3 tracks and 33 sessions will cover topics including:
  • Java and Java EE App Development
  • Mobile Development
  • Drools, jBPM, Fuse, ActiveMQ, Infinispan 
  • and many more
6 workshops providing hands-on labs covering:
  • Ceylon taught by Gavin King and Stephane Epardaud
  • Infinispan and JBoss Data Grid cross-datacenter replication
  • CDI, Forge and Errai
  • and many more.
JUDCon:2013 Boston Agenda

CamelOne is designed specifically for professionals using open source integration and messaging solutions in the enterprise and will feature a combination of keynote presentations, educational sessions and networking events that will enable attendees to meet, learn and share ideas with open source integration experts.

Founders, committers and users of Apache Camel, ServiceMix, ActiveMQ and CXF enjoyed a great Meet and Greet in the Exhibit Hall from 6:30 to 8:30. Stop by and mingle with your community over hors d’oeuvres and drinks!

CamelOne Agenda

Red Hat Connect Developer Exchange is heading back to Boston. You won't want to miss this one-day event where you can learn more about Red Hat developer tools and technologies. From gcc to Java to scripting languages, from traditional models to devops--You'll get the chance to connect with fellow developers, share real-world challenges, and solve mutual problems through collaboration.

5 tracks and 25 sessions will cover important topics, including:
• Programming on OpenShift Online PaaS
• OpenShift Enterprise and Java
• Languages and tools for mission-critical development
• Get more out of Red Hat Enterprise Linux tools

Red Hat Developer Exchange Agenda:


Friday, May 03, 2013

IntelliFest Oct 2013 - San Diego

Keynote Speakers:
  • Dr. Ernest Friedman-Hill (Jess) 
  • Dr. Daniel Miranker (Treat, Leaps, Venus)
  • Dr. Ellen Voorhees (Information Retrieval, National Institute of Standards and Technology, NIST)

International Conference
on Reasoning Technologies

October 7-11 • Bahia Resort Hotel

San Diego, CA • USA

IntelliFest returns to the charming Bahia Hotel for 2013! Join us for a full program featuring:

  • Single track technical conference for software and IT developers, programmers, engineers, and architects in the applied AI and rule-based domains.
  • Welcoming Reception on Sunday, October 6.
  • Technical Vertical Day on Monday, October 7.
  • Two days of boot camps on Monday, October 7 and Friday October 11!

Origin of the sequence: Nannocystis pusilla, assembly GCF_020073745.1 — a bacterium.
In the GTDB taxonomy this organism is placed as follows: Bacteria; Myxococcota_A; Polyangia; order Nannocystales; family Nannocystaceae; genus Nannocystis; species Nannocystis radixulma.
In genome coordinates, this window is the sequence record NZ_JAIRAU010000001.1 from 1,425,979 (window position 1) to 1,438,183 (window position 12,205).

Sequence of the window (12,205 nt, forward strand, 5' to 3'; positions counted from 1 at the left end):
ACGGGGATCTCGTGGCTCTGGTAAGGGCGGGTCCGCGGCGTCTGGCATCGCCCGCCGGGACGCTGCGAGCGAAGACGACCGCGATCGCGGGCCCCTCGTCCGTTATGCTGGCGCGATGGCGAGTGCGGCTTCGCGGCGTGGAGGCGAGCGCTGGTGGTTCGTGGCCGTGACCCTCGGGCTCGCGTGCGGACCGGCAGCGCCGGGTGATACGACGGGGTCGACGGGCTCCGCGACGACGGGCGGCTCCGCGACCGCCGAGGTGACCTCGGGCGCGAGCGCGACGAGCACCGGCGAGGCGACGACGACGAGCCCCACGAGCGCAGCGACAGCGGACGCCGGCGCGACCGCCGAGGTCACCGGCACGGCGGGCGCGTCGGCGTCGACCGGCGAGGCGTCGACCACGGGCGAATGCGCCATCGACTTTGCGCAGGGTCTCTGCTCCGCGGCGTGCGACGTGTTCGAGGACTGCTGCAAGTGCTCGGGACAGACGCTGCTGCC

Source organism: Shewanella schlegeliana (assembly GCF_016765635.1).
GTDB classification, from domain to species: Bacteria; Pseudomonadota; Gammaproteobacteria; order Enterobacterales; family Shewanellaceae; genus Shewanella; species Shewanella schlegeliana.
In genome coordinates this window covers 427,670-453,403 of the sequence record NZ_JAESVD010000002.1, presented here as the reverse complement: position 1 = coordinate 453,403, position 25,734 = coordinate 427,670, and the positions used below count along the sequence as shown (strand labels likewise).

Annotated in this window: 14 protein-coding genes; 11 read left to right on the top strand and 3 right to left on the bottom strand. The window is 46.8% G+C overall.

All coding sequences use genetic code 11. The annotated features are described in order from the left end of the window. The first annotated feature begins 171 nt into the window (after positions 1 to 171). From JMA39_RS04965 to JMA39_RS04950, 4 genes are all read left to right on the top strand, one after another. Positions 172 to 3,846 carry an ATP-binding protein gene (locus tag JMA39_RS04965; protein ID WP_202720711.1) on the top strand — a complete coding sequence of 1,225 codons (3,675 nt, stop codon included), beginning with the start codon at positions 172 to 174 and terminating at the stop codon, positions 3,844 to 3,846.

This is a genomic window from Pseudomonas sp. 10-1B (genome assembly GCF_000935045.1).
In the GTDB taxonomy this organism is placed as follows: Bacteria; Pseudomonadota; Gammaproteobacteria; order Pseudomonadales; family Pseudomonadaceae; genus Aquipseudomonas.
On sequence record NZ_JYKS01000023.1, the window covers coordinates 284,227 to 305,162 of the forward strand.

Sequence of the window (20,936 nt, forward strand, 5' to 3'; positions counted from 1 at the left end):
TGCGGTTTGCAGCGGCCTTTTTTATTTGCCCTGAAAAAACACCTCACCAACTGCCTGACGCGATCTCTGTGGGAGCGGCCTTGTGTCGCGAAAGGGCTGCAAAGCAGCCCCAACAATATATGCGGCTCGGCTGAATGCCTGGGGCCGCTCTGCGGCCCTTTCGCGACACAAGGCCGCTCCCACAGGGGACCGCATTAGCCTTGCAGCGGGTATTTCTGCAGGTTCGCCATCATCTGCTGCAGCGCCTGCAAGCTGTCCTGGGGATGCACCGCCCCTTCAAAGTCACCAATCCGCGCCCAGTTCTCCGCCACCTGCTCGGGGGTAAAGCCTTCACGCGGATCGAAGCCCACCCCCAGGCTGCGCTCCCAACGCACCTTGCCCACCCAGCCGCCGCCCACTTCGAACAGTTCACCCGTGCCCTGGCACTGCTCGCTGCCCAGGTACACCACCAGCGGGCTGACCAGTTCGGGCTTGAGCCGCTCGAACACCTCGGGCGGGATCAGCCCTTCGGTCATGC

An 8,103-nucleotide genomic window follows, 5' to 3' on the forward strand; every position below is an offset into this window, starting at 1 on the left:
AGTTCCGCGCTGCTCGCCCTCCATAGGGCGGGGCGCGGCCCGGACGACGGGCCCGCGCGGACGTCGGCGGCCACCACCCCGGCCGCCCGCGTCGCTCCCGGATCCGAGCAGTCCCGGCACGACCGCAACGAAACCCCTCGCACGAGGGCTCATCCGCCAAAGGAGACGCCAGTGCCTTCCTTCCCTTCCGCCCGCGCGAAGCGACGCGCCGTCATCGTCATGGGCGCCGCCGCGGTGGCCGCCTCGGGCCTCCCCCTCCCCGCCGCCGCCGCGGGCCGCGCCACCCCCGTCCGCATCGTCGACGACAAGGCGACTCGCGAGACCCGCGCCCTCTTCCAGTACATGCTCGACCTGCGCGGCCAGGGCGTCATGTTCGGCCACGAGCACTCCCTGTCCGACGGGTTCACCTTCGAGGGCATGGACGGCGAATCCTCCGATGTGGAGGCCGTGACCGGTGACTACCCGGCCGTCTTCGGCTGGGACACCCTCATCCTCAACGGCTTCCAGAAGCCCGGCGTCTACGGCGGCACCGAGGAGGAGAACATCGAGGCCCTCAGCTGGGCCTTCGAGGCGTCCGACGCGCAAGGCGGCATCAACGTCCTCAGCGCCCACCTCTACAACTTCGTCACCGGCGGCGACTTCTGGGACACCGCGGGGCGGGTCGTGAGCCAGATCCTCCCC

• Main Conference, Tuesday, October 8 through Thursday, October 10
  • AM plenary sessions with guest keynotes each day!
  • Hands-on, mini-camps all during the PM sessions of the main conference!

Topics include but are not limited to:

  • Reasoning About Big Data AI and Cloud Computing
  • AI and the Semantic Web
  • Emerging Standards
  • Latest News in Rule Engines
  • … and much more!


Wednesday, May 01, 2013

Google Summer of Code 2013

JBoss is participating in the Google Summer of Code 2013 program, which means that students can work on their favourite open-source project during the summer and get ultimate glory and a nice paycheck in return.
Google Summer of Code is a global program that offers students stipends to write code for open source projects. We have worked with the open source community to identify and fund exciting projects for the upcoming summer.
JBoss has created a list of possible ideas you can take a look at, but you can always propose us your own ideas as well !

For Drools & jBPM, we've added a few ideas to the list, but there is a Wiki page with over 10 possible jBPM proposals available here, including:
  • jBPM on android
  • Integrating jBPM with your own preferred project(s)
  • Realtime Collaborative Editor for Drools Decision Tables using GWT and Errai OT/EC
  • jBPM performance on steroids
  • Document management system
  • Mobile client(s) for jBPM
  • From BPEL to BPMN2
  • Social BPM using jBPM
  • Process mining for jBPM
  • jBPM and Drools for access control
  • jBPM and Drools for clinical decision support

The deadline for student applications is May 3rd, 19:00 UTC, so if you're interested but didn't submit anything yet, you'll need to be fast!